13     so the wish was to stop it spilling over into Bosnia.  The goal was to

14     seek all sorts of modalities to prevents that.  One of those modalities

15     would be also to discuss confederation.  Not ethnic cleansing but ethnic

16     homogenisation.

17        Q.   And in fact, sir, the ethnic homogenisation that you've just

18     described isn't that, in fact -- well, let me restate this.

19             In paragraph 26 of your Karadzic statement, D760, you say there

20     can be no deportation without war and Serbs were persistently opposed to

21     war.

22             Sir, isn't it the truth that the goal was, in fact, to secure

23     political, territorial and human separation of the Serbian people from

24     others; right?

25        A.   That was not the general objective.  The objective was in places

Page 28119

 1     where there were conflicts already or a potential for conflict to do

 2     everything to prevent bloodshed.  That was the policy in the

 3     Serbian Democratic Party.

 4             MS. BIBLES:  And Your Honour, I have no further questions.

 5             JUDGE ORIE:  Thank you, Ms. Bibles.

 6             Mr. Stojanovic, any further questions for the witness?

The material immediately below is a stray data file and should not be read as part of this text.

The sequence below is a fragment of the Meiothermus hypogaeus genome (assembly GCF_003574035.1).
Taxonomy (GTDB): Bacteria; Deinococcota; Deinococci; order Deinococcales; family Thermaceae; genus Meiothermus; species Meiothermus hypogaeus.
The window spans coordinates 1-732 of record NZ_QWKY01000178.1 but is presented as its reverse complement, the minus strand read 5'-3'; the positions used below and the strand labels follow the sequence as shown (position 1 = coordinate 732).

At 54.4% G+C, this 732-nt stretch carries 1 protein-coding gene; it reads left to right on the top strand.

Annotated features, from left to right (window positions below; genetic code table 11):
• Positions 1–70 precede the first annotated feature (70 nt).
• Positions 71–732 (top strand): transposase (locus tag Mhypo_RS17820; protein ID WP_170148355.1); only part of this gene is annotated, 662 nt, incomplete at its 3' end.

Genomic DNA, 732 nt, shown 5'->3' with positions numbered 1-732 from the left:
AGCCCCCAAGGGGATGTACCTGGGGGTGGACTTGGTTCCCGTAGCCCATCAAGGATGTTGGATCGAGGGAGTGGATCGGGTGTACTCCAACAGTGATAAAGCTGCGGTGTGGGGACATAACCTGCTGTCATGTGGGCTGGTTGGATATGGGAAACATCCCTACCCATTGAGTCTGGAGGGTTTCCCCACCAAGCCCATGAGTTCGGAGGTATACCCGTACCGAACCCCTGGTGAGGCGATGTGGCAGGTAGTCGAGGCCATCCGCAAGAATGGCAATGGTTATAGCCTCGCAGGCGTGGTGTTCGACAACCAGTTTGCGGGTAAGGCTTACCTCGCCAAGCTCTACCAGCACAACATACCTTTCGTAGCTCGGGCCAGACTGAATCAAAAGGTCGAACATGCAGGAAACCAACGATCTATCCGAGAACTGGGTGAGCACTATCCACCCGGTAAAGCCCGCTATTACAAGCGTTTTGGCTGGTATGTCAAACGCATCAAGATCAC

7             MR. STOJANOVIC: [Interpretation] I have a few, Your Honour.

 8             Could we look at document P6905, please.

 9                           Re-examination by Mr. Stojanovic:

10        Q.   [Interpretation] While we're waiting, Mr. Witness, this is a

11     letter, a circular letter.  You have it in front of you.  And the first

12     thing that I would like you to tell the Court is the following.  This

13     letter is sent to three addresses and to files.  What is this

14     abbreviation SAO?

15        A.   Independent autonomous region Herzegovina and then SAO Romanija

16     and then SAO Semberija.  That means independent autonomous region.

17        Q.   Can you tell us what the reason is, why this letter was not sent

18     to the municipal Crisis Staffs.  Rather, to the three addresses mentioned

19     here, the three autonomous regions?

20        A.   Well, I already said that it was very difficult.  Communication